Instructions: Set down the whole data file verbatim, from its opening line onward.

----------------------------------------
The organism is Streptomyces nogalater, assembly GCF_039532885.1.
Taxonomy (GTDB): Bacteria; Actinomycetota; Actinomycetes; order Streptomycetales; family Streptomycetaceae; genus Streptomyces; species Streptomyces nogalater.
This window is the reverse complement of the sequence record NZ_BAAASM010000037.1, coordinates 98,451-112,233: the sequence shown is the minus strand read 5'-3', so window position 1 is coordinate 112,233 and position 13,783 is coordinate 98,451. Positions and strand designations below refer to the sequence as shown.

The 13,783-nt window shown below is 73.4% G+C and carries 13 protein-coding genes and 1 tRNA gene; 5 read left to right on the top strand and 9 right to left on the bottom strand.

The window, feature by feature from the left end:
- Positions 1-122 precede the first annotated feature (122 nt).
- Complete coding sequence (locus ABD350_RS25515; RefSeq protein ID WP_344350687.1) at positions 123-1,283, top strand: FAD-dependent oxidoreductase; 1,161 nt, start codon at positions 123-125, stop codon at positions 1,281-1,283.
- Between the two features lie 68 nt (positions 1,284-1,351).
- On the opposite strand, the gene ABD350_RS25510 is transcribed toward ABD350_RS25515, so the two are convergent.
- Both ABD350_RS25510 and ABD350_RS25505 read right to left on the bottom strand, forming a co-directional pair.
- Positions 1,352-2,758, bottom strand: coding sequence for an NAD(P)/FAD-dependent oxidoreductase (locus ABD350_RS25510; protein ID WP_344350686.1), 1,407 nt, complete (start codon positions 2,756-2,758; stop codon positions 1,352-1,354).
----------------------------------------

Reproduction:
The organism is Streptomyces nogalater, assembly GCF_039532885.1.
Taxonomy (GTDB): Bacteria; Actinomycetota; Actinomycetes; order Streptomycetales; family Streptomycetaceae; genus Streptomyces; species Streptomyces nogalater.
This window is the reverse complement of the sequence record NZ_BAAASM010000037.1, coordinates 98,451-112,233: the sequence shown is the minus strand read 5'-3', so window position 1 is coordinate 112,233 and position 13,783 is coordinate 98,451. Positions and strand designations below refer to the sequence as shown.

The 13,783-nt window shown below is 73.4% G+C and carries 13 protein-coding genes and 1 tRNA gene; 5 read left to right on the top strand and 9 right to left on the bottom strand.

The window, feature by feature from the left end:
- Positions 1-122 precede the first annotated feature (122 nt).
- Complete coding sequence (locus ABD350_RS25515; RefSeq protein ID WP_344350687.1) at positions 123-1,283, top strand: FAD-dependent oxidoreductase; 1,161 nt, start codon at positions 123-125, stop codon at positions 1,281-1,283.
- Between the two features lie 68 nt (positions 1,284-1,351).
- On the opposite strand, the gene ABD350_RS25510 is transcribed toward ABD350_RS25515, so the two are convergent.
- Both ABD350_RS25510 and ABD350_RS25505 read right to left on the bottom strand, forming a co-directional pair.
- Positions 1,352-2,758, bottom strand: coding sequence for an NAD(P)/FAD-dependent oxidoreductase (locus ABD350_RS25510; protein ID WP_344350686.1), 1,407 nt, complete (start codon positions 2,756-2,758; stop codon positions 1,352-1,354).